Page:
One issue with using tests of significance is that black and white cut-off points such as 5 percent or 1 percent may be difficult to justify.

Significance tests on their own do not provide much light about the nature or magnitude of any effect to which they apply.

One way of shedding more light on those issues is to use confidence intervals. Confidence intervals can be used in univariate, bivariate and multivariate analyses and meta-analytic studies.

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April 2019 Member Webinar: Non-Parametric Analyses

Oops—you ran the analysis you planned to run on your data, carefully chosen to answer your research question, but your residuals aren’t normally distributed. Maybe you’ve tried transforming the outcome variable, or playing around with the independent variables, but still no dice. That’s ok, because you can always turn to a non-parametric analysis, right? Well, […]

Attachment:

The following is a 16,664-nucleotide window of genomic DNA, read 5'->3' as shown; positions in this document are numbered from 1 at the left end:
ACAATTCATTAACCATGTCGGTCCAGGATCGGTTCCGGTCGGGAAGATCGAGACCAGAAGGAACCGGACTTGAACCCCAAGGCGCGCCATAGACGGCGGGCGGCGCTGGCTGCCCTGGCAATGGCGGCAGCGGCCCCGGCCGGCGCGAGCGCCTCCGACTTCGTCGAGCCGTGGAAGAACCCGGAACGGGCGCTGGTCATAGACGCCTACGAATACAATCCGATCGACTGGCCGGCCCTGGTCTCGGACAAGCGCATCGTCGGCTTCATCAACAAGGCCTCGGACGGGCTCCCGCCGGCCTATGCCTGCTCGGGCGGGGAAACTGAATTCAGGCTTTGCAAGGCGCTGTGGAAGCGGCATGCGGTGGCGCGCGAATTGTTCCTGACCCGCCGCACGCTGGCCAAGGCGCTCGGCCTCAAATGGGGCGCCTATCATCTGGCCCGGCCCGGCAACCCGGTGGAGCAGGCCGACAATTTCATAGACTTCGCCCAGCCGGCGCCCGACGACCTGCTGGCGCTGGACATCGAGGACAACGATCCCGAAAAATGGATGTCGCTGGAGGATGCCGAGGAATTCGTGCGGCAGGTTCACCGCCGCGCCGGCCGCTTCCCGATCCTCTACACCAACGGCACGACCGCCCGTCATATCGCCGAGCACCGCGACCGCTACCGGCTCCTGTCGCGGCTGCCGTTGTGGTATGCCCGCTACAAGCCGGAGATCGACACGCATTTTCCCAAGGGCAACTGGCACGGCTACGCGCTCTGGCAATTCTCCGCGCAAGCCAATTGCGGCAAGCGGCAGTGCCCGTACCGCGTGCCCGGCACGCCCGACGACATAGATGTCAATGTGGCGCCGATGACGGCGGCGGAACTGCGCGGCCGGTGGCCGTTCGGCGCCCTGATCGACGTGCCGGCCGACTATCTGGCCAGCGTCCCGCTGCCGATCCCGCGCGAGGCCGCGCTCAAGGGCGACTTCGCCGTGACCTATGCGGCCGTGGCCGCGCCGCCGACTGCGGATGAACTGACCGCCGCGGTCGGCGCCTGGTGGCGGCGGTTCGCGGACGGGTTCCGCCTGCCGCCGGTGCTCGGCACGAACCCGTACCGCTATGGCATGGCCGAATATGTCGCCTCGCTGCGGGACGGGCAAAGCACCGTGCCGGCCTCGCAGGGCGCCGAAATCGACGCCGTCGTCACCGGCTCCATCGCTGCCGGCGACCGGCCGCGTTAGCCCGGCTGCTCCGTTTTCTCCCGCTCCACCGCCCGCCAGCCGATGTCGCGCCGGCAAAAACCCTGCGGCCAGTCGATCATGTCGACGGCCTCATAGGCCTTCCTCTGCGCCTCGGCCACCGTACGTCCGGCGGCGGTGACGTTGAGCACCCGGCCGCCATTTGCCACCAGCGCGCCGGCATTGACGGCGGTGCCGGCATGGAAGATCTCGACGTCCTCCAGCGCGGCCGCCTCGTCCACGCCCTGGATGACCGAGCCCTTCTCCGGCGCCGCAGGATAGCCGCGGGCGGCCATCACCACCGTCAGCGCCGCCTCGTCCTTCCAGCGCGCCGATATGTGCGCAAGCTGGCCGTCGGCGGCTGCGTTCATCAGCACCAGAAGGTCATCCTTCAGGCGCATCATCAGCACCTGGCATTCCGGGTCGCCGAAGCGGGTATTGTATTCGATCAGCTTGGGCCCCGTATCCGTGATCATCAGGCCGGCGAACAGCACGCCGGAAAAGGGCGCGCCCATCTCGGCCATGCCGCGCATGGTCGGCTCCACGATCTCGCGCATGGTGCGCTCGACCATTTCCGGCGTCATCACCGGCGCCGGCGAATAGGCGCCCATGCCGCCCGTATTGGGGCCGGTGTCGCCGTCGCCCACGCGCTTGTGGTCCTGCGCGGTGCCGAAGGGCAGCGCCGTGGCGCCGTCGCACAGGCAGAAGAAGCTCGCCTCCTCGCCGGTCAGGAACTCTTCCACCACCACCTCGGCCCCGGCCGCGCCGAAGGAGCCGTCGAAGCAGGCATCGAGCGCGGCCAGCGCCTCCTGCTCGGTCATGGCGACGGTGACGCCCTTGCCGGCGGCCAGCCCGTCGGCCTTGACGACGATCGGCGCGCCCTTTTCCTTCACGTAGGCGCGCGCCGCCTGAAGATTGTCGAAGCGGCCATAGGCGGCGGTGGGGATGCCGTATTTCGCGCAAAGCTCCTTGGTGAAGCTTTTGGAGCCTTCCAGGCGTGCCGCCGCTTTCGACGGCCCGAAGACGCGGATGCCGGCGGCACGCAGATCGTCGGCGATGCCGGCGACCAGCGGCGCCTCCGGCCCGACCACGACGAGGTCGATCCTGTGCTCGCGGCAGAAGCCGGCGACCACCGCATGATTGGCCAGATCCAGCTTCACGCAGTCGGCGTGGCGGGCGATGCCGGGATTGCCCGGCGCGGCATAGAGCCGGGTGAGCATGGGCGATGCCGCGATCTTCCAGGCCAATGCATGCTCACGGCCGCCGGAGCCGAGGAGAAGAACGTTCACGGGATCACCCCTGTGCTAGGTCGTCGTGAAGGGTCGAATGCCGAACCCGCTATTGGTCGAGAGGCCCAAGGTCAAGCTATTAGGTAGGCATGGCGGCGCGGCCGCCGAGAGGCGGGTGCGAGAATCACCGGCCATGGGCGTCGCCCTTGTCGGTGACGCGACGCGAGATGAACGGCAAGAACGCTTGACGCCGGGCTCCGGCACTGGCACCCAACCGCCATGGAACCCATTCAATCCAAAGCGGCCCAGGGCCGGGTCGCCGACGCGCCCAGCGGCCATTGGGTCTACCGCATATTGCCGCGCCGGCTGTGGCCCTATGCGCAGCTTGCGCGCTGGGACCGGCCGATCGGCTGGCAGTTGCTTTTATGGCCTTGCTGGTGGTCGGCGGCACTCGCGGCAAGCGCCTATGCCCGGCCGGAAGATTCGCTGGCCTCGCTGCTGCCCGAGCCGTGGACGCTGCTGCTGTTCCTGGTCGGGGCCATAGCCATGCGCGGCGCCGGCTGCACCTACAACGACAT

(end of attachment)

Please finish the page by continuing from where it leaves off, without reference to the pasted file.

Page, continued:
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March 2019 Member Webinar: Determining Levels of Measurement: What Lies Beneath the Surface

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February 2019 Member Webinar: What’s the Best Statistical Package for You?

Choosing statistical software is part of The Fundamentals of Statistical Skill and is necessary to learning a second software (something we recommend to anyone progressing from Stage 2 to Stage 3 and beyond). You have many choices for software to analyze your data: R, SAS, SPSS, and Stata, among others. They are all quite good, but […]

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